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Vol 23 No. 09 - June 1946

Camels Roamed The Hills of Bandera County Ninety Years Ago

J. Marvin Hunter, Sr.

With the establishment of forts at strategic points over the west, the problem of transportation of army supplies became acute, and the question of cost of transportation became a serious one to the quartermaster's department. Here is an excellent account of government's experiment with the camels in the Texas frontier in 1855-58. It was a dream unfulfilled. It was a scheme based upon wisdom; one calculated to inaugurate an entire new scheme of transportation, the result of which world have been the opening, for earlier settlement, one half of our western continent. It failed, but the failure was from causes wholly extraneous to itself.

Mentions: to Fort Bliss. * Indianola * Jefferson Davis * President Pierce * Lieutenant D. D. Porter * Gen. Robert E. Lee * Secretary Floyd * Camp Verde.

History of Kenney's Fort

L. W. Kemp.

Kenny's Fort was built in 1839 on the south bank of Brushy Creek at its juncture with Dyer's Creek. It stood opposite to where the present settlement of Palm Valley in Williamson county is located, and, although the fort has long since been demolished, a granite monument marks its site. Here is the story of its history.

Mentions: Mr. J. H. Griffith of Taylor * the San Gabriel and Brushy * Webberville and Hornsby's Bend * Nashville-on-the-Brazos * a block-house fort in 1838 near where Cedar Park is now located on the headwaters of Brushy creek. * Cottonwood Creek, five miles south of where Taylor now stands * Manuel Flores * Lieutenant James O. Rice * the massacre of John Webster and twelve members of his party * town of Leander * Mrs. Webster and her two young children * Davis cemetery * Dr. Thomas Kenney * Mary Jane Kenney, and their three children, Mary Jane, Clarissa and Onna * the Mina (Bas-trop) Volunteers * Captain Robert A. Coleman * Joseph Weeks * Captain Merrill * a crossing known as Bone Hollow * Col. W. K. Makemson * Camp Cazeneau * George Wilkins Kendall * Dr. Chalmers * Brigadier General Hugh McLeod * William G. Cooke, Jose Antonio Navarro and Dr. Richard F. Brenham * William P. Lewis * Samuel W. Howland, Alexander Baker and William Rosenberry * Captain William P. Lewis * Captain J. S. Sutton's company * Captain Ratcliffe's Company * Thomas S. Lubbock * Captains Eli Chandler and Smith

Fight or Run

By W. W. Lastinger

"General: The Indians have at-tacked and burned the town of Linville and carried off several prisoners. We made a draw fight with them at Casa Blanca but could not stop them. We want to fight them before they get to the mountains. We have sent couriers up the Guadalupe." (Signed)

"BEN McCULLOCH," That was the message reaching Gen. Ed Burleson and Col, John H. Moore of LaGrange announcing the sacking and burning of the town of Linville on the coast, and which led to a counter-attack and one of the bloodiest conflicts the Texans ever had with the Indians. Here is the story of that event.

Mentions:Maj. Lester * Bastrop * Fayette County * Mrs. Watts was carried off a prisoner * Victoria * Guadalupe * Col. Ed. Burleson * Dick Chisholm * Henry McCulloch, Jack Hays and Felix Huston * Lockhart * Plum Creek * Col. Caldwell * Judge R. E. B. Baylor, Z. N. Morrell and T. W. Cox * Dr. Brown, from Gonzales * Capt. Dick Chisholm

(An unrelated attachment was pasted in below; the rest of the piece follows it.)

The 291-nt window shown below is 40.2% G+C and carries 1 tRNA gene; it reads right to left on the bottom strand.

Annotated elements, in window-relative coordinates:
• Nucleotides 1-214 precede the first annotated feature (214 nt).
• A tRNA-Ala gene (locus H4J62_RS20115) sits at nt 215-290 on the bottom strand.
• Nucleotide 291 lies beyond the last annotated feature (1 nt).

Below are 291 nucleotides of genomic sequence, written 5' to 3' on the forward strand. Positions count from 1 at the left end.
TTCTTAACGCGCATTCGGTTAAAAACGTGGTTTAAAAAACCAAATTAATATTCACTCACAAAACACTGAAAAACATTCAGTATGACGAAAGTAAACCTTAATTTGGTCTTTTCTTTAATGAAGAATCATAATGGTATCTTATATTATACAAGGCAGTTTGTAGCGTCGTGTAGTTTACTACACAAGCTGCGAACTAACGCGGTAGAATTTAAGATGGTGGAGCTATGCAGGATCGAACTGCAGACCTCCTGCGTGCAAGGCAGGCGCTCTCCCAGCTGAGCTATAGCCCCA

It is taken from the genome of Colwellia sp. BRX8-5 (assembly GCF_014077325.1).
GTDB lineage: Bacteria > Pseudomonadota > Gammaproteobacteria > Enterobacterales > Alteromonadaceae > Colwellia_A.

Stories of Pioneer Texans Retold

Extensive, tragic, and ever-fascinating story of the strange adventure of Cynthia Ann Parker, granddaughter of a pioneer from Virginia, who was kidnapped by Indians at the age of nine, married an Indian chief and grieved herself to death after her Comanche husband was killed and she was restored to her kins-people. Account goes on to trace out much of the Parker family line.

Mentions: John Parker, a veteran of the Revolutionary war, was the grand-father of Cynthia Ann Parker * Mrs. Aubrey E. Orr, Sr., of Beaumont * Elder John Parker * General Gree's brigade * Culpepper county, Virginia * Colonel Slaughter * Captain Fields * Colonel Alexander's regiment * Captain Collier * Benjamin White of Virginia * Daniel, Holly, John, Benjamin...

Enterprise * Phebe, Issac, Joseph, James W., Nathanial, Silas, Rachael, a n d Susanna * Crockett * Isaac Parker * Elbert county, Georgia * Weatherford, Parker county * Lucy W. Cheatham * Birdville, Texas * Lucy Ann * Samuel C. Haile * Josephine, Lucy, Texanna, Anna Laura and Chester * Blount county, Alabama * Crawford county, Illinois * Joseph, Isaac Duke, William, * Virginia * Pecos, Texas * John Edwin Reagin * John H., May, Chester Haile, Ernest P., and Lt. Jefferson Davis * Mrs. Aubrey E. Orr * Primitive Baptist church * Palestine, Texas * Silas and James W., father of Cynthia Ann * Quanah Parker * Nacona * Lucy W. Cheatham of Virginia * Tallapoosa river * General Jackson * Creek Indian war * Groesbeck, called Fort Parker * Navasota * In 1853 Isaac Parker moved to Tarrant 'county, near Birdville * Weatherford, Parker county * Haile Family Record * George W. Haile and Mary Billingsly * Samuel C. * George W. Haile * Decatar * Samuel C. Haile * Josephine Haile Murchison, Lucy Haile St. Amarit, Texana Haile Simpson, and Annie Laura Haile Reagan * Chester Haile * Mrs. Samuel C. Haile * Annie Laura Haile * John Edwin Reagan * John Henninger Reagan * Chester Haile Reagan, Ernest Parks Reagan * Lt. Jefferson Davis Reagan, and May Reagan * four-year-old Gilbert Schneur, of the Bronx, New York City * William Dooley, of New York City * Mrs. Marcus Teague, of Greenville, Texas * Manuel P. Mandruga

Black's Fort Was White Man's Refuge When Red Men Were Raiding